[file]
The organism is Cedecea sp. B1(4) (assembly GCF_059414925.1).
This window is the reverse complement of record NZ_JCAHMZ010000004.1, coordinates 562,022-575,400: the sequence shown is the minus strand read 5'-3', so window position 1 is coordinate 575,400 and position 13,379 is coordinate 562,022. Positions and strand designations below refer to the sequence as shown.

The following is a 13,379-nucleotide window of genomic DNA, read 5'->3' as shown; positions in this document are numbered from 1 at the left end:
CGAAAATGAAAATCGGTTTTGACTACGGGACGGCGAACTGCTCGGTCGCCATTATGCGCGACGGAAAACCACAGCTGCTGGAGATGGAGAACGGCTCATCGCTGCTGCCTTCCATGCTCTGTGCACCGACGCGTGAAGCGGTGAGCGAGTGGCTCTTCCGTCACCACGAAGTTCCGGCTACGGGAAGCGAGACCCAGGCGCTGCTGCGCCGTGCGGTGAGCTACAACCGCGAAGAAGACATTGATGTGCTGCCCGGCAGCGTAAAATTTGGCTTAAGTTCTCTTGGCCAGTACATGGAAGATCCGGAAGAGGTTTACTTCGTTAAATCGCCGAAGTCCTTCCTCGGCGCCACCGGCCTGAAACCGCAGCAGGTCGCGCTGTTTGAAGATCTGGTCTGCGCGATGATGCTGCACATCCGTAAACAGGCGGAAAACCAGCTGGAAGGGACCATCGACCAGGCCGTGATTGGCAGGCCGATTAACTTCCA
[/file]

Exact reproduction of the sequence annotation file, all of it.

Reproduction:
The organism is Cedecea sp. B1(4) (assembly GCF_059414925.1).
This window is the reverse complement of record NZ_JCAHMZ010000004.1, coordinates 562,022-575,400: the sequence shown is the minus strand read 5'-3', so window position 1 is coordinate 575,400 and position 13,379 is coordinate 562,022. Positions and strand designations below refer to the sequence as shown.

The following is a 13,379-nucleotide window of genomic DNA, read 5'->3' as shown; positions in this document are numbered from 1 at the left end:
CGAAAATGAAAATCGGTTTTGACTACGGGACGGCGAACTGCTCGGTCGCCATTATGCGCGACGGAAAACCACAGCTGCTGGAGATGGAGAACGGCTCATCGCTGCTGCCTTCCATGCTCTGTGCACCGACGCGTGAAGCGGTGAGCGAGTGGCTCTTCCGTCACCACGAAGTTCCGGCTACGGGAAGCGAGACCCAGGCGCTGCTGCGCCGTGCGGTGAGCTACAACCGCGAAGAAGACATTGATGTGCTGCCCGGCAGCGTAAAATTTGGCTTAAGTTCTCTTGGCCAGTACATGGAAGATCCGGAAGAGGTTTACTTCGTTAAATCGCCGAAGTCCTTCCTCGGCGCCACCGGCCTGAAACCGCAGCAGGTCGCGCTGTTTGAAGATCTGGTCTGCGCGATGATGCTGCACATCCGTAAACAGGCGGAAAACCAGCTGGAAGGGACCATCGACCAGGCCGTGATTGGCAGGCCGATTAACTTCCA